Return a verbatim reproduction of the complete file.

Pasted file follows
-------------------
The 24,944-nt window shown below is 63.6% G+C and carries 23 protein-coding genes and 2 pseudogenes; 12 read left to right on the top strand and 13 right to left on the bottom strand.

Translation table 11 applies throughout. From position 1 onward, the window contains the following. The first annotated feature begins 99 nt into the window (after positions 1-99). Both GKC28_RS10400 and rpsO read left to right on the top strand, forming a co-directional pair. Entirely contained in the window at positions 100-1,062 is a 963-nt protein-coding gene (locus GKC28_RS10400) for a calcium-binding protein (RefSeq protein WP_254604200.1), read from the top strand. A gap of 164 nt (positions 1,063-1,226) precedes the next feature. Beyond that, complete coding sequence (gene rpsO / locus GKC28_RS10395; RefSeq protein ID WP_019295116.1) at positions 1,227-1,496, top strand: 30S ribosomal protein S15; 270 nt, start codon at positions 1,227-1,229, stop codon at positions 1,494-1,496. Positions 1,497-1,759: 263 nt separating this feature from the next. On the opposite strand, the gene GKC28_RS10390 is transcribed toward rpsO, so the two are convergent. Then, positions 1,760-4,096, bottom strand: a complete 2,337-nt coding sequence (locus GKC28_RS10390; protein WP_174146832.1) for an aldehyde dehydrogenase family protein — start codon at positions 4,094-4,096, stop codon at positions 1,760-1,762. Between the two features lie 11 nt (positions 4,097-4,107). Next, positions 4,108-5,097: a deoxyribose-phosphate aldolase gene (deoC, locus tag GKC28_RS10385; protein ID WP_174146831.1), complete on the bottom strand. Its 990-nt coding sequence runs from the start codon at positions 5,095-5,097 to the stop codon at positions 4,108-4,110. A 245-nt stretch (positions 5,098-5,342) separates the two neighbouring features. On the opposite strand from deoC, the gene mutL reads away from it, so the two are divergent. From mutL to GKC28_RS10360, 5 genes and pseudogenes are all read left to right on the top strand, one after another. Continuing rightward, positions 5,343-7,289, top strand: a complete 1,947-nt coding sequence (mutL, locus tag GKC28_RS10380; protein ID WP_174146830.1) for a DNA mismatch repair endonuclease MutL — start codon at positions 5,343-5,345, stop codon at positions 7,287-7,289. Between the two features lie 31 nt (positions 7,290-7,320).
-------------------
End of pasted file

The 24,944-nt window shown below is 63.6% G+C and carries 23 protein-coding genes and 2 pseudogenes; 12 read left to right on the top strand and 13 right to left on the bottom strand.

Translation table 11 applies throughout. From position 1 onward, the window contains the following. The first annotated feature begins 99 nt into the window (after positions 1-99). Both GKC28_RS10400 and rpsO read left to right on the top strand, forming a co-directional pair. Entirely contained in the window at positions 100-1,062 is a 963-nt protein-coding gene (locus GKC28_RS10400) for a calcium-binding protein (RefSeq protein WP_254604200.1), read from the top strand. A gap of 164 nt (positions 1,063-1,226) precedes the next feature. Beyond that, complete coding sequence (gene rpsO / locus GKC28_RS10395; RefSeq protein ID WP_019295116.1) at positions 1,227-1,496, top strand: 30S ribosomal protein S15; 270 nt, start codon at positions 1,227-1,229, stop codon at positions 1,494-1,496. Positions 1,497-1,759: 263 nt separating this feature from the next. On the opposite strand, the gene GKC28_RS10390 is transcribed toward rpsO, so the two are convergent. Then, positions 1,760-4,096, bottom strand: a complete 2,337-nt coding sequence (locus GKC28_RS10390; protein WP_174146832.1) for an aldehyde dehydrogenase family protein — start codon at positions 4,094-4,096, stop codon at positions 1,760-1,762. Between the two features lie 11 nt (positions 4,097-4,107). Next, positions 4,108-5,097: a deoxyribose-phosphate aldolase gene (deoC, locus tag GKC28_RS10385; protein ID WP_174146831.1), complete on the bottom strand. Its 990-nt coding sequence runs from the start codon at positions 5,095-5,097 to the stop codon at positions 4,108-4,110. A 245-nt stretch (positions 5,098-5,342) separates the two neighbouring features. On the opposite strand from deoC, the gene mutL reads away from it, so the two are divergent. From mutL to GKC28_RS10360, 5 genes and pseudogenes are all read left to right on the top strand, one after another. Continuing rightward, positions 5,343-7,289, top strand: a complete 1,947-nt coding sequence (mutL, locus tag GKC28_RS10380; protein ID WP_174146830.1) for a DNA mismatch repair endonuclease MutL — start codon at positions 5,343-5,345, stop codon at positions 7,287-7,289. Between the two features lie 31 nt (positions 7,290-7,320).